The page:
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Shaun R. Harper confronted attendees of NACAC's National Conference with a blunt discussion of racism.

Rick Seltzer/Inside Higher Ed

BOSTON -- College admissions officers and high school guidance counselors regularly engage in racism, keynote speaker Shaun R. Harper told thousands of attendees at the National Association for College Admission Counseling's national conference Thursday, imploring them to change their ways.

“Your profession is 80 percent white,” said Harper, a professor at the University of Southern California's school of education and executive director for the university's Race and Equity Center. “It's even whiter when we get to those who are at the top levels. It sure would be nice if a mostly white professional association and its members more powerfully, more responsibly and more loudly advocated for racial justice on behalf of those who don't have the resources that they deserve in high schools across our nation.”

Harper's keynote comes weeks after white nationalists shocked the country by marching through Charlottesville, Va., the home of the University of Virginia. Days after the Virginia events, Harper addressed that university's faculty and staff members, arguing that the university is complicit in maintaining white supremacy in society and asking them to change. He wrote about the experience in an essay on Inside Higher Ed.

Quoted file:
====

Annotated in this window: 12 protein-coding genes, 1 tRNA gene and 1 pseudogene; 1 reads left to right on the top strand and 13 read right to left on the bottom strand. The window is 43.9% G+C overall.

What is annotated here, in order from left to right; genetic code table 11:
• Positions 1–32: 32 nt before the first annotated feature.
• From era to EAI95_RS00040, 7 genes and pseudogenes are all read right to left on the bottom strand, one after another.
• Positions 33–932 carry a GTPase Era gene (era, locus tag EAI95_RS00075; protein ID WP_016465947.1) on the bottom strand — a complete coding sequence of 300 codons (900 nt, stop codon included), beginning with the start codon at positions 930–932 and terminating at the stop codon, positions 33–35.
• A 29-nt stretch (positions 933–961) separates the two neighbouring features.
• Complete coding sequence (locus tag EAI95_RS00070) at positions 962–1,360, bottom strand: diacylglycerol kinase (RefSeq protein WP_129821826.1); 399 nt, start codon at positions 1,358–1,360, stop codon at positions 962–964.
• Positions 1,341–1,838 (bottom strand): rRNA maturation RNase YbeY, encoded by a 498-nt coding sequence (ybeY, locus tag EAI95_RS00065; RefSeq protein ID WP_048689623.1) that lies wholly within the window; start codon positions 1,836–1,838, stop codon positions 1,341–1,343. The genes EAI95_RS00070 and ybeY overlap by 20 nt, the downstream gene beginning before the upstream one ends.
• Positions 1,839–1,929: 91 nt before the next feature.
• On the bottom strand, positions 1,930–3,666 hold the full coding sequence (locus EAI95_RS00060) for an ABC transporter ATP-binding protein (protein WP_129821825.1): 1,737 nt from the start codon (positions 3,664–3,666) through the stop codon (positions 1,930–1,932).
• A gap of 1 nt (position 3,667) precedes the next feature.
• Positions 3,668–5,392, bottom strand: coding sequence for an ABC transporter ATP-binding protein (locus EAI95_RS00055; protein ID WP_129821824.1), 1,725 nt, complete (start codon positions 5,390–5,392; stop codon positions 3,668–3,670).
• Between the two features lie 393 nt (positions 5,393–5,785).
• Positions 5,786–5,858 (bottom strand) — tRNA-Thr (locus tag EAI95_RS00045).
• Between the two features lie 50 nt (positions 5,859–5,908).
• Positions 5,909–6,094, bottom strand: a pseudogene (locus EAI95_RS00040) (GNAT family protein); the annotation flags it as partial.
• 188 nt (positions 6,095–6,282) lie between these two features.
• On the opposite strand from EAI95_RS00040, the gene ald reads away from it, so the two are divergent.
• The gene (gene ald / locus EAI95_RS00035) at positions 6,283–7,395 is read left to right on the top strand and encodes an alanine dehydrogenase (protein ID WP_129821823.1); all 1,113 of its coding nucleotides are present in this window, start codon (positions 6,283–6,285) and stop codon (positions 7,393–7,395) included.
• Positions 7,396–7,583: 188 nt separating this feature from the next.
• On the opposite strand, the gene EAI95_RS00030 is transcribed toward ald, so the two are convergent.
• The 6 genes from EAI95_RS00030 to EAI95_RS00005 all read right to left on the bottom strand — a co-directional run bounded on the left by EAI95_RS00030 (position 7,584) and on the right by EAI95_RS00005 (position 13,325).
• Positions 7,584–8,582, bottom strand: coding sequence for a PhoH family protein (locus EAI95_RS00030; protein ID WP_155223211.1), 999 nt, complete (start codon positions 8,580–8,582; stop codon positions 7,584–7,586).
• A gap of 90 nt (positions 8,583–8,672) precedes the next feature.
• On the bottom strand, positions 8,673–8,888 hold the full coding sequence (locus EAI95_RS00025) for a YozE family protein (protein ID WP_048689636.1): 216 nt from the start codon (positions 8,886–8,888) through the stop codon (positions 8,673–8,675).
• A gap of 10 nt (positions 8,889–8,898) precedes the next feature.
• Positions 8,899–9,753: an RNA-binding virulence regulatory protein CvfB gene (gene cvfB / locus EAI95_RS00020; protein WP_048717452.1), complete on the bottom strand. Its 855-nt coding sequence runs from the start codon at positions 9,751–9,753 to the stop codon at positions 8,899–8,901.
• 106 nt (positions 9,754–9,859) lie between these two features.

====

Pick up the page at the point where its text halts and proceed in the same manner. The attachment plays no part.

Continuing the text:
His NACAC speech in Boston made some similar points. Harper asked conference attendees to raise their hands if they were disgusted by the racism displayed in Virginia. Then he argued against being “selectively horrified and disgusted” by racism and its manifestations. Those manifestations include those in the college admissions process, he said.

“Racism isn't just tiki torch-carrying white nationalists,” he said. “It's not just the things Donald Trump says. It's also the things that happen in high schools and in college admissions offices.”

Harper listed numerous areas where he sees structural racism in the admissions process, drawing upon his own research visiting colleges and universities across the country to determine how young black men navigated higher education.

His list started with valuing “black lives differently” in counseling -- guidance counselors not investing as much time or energy for black students who are applying to college as they do for white students. It continued with “undermatching,” or telling students that they should not try to enroll in top colleges or universities because “kids from here don't get into schools like those,” even if those students were top performers and in all likelihood would be admitted to the country's top institutions.

Harper also spoke against telling students that historically black colleges and universities are of poor quality and against recruiting black students from only a select handful of cities and high schools. He argued that “curricular racelessness” in programs producing professionals who work in higher education is racist because it allows graduates to enter the field with implicit biases that were never challenged.